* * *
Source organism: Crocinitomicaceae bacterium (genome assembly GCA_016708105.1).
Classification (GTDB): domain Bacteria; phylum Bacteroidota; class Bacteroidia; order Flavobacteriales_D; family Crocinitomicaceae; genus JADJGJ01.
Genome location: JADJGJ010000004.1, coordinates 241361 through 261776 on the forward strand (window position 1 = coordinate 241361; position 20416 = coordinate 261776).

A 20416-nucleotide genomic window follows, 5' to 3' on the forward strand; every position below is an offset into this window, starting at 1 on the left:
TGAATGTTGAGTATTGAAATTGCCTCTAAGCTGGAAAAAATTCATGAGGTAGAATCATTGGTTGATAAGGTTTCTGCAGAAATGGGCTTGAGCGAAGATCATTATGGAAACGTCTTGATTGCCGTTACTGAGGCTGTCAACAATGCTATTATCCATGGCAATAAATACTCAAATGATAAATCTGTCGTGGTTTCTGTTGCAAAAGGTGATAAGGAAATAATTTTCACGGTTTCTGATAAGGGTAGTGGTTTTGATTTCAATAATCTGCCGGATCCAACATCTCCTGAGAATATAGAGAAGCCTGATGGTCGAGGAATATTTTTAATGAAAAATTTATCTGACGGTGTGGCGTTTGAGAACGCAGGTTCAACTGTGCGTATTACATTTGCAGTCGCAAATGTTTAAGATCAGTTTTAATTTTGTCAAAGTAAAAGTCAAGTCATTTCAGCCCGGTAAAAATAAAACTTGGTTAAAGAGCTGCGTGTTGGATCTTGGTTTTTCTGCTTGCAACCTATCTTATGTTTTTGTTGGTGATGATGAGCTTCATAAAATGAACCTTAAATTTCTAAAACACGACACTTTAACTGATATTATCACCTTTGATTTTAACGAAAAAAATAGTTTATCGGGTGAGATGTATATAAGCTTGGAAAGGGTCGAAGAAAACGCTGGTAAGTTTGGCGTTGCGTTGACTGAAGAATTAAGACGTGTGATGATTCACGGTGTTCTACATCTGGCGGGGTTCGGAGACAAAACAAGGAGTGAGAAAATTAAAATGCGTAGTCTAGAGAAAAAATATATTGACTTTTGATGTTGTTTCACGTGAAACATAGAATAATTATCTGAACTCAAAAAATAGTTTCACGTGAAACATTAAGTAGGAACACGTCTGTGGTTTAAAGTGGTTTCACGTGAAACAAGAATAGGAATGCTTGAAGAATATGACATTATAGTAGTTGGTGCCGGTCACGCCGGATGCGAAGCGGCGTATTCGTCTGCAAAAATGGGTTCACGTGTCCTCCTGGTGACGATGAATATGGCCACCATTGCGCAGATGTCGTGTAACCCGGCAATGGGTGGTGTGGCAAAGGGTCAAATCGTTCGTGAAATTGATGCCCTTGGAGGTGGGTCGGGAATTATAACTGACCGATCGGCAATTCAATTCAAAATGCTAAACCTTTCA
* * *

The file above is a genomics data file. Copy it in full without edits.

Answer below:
Source organism: Crocinitomicaceae bacterium (genome assembly GCA_016708105.1).
Classification (GTDB): domain Bacteria; phylum Bacteroidota; class Bacteroidia; order Flavobacteriales_D; family Crocinitomicaceae; genus JADJGJ01.
Genome location: JADJGJ010000004.1, coordinates 241361 through 261776 on the forward strand (window position 1 = coordinate 241361; position 20416 = coordinate 261776).

A 20416-nucleotide genomic window follows, 5' to 3' on the forward strand; every position below is an offset into this window, starting at 1 on the left:
TGAATGTTGAGTATTGAAATTGCCTCTAAGCTGGAAAAAATTCATGAGGTAGAATCATTGGTTGATAAGGTTTCTGCAGAAATGGGCTTGAGCGAAGATCATTATGGAAACGTCTTGATTGCCGTTACTGAGGCTGTCAACAATGCTATTATCCATGGCAATAAATACTCAAATGATAAATCTGTCGTGGTTTCTGTTGCAAAAGGTGATAAGGAAATAATTTTCACGGTTTCTGATAAGGGTAGTGGTTTTGATTTCAATAATCTGCCGGATCCAACATCTCCTGAGAATATAGAGAAGCCTGATGGTCGAGGAATATTTTTAATGAAAAATTTATCTGACGGTGTGGCGTTTGAGAACGCAGGTTCAACTGTGCGTATTACATTTGCAGTCGCAAATGTTTAAGATCAGTTTTAATTTTGTCAAAGTAAAAGTCAAGTCATTTCAGCCCGGTAAAAATAAAACTTGGTTAAAGAGCTGCGTGTTGGATCTTGGTTTTTCTGCTTGCAACCTATCTTATGTTTTTGTTGGTGATGATGAGCTTCATAAAATGAACCTTAAATTTCTAAAACACGACACTTTAACTGATATTATCACCTTTGATTTTAACGAAAAAAATAGTTTATCGGGTGAGATGTATATAAGCTTGGAAAGGGTCGAAGAAAACGCTGGTAAGTTTGGCGTTGCGTTGACTGAAGAATTAAGACGTGTGATGATTCACGGTGTTCTACATCTGGCGGGGTTCGGAGACAAAACAAGGAGTGAGAAAATTAAAATGCGTAGTCTAGAGAAAAAATATATTGACTTTTGATGTTGTTTCACGTGAAACATAGAATAATTATCTGAACTCAAAAAATAGTTTCACGTGAAACATTAAGTAGGAACACGTCTGTGGTTTAAAGTGGTTTCACGTGAAACAAGAATAGGAATGCTTGAAGAATATGACATTATAGTAGTTGGTGCCGGTCACGCCGGATGCGAAGCGGCGTATTCGTCTGCAAAAATGGGTTCACGTGTCCTCCTGGTGACGATGAATATGGCCACCATTGCGCAGATGTCGTGTAACCCGGCAATGGGTGGTGTGGCAAAGGGTCAAATCGTTCGTGAAATTGATGCCCTTGGAGGTGGGTCGGGAATTATAACTGACCGATCGGCAATTCAATTCAAAATGCTAAACCTTTCA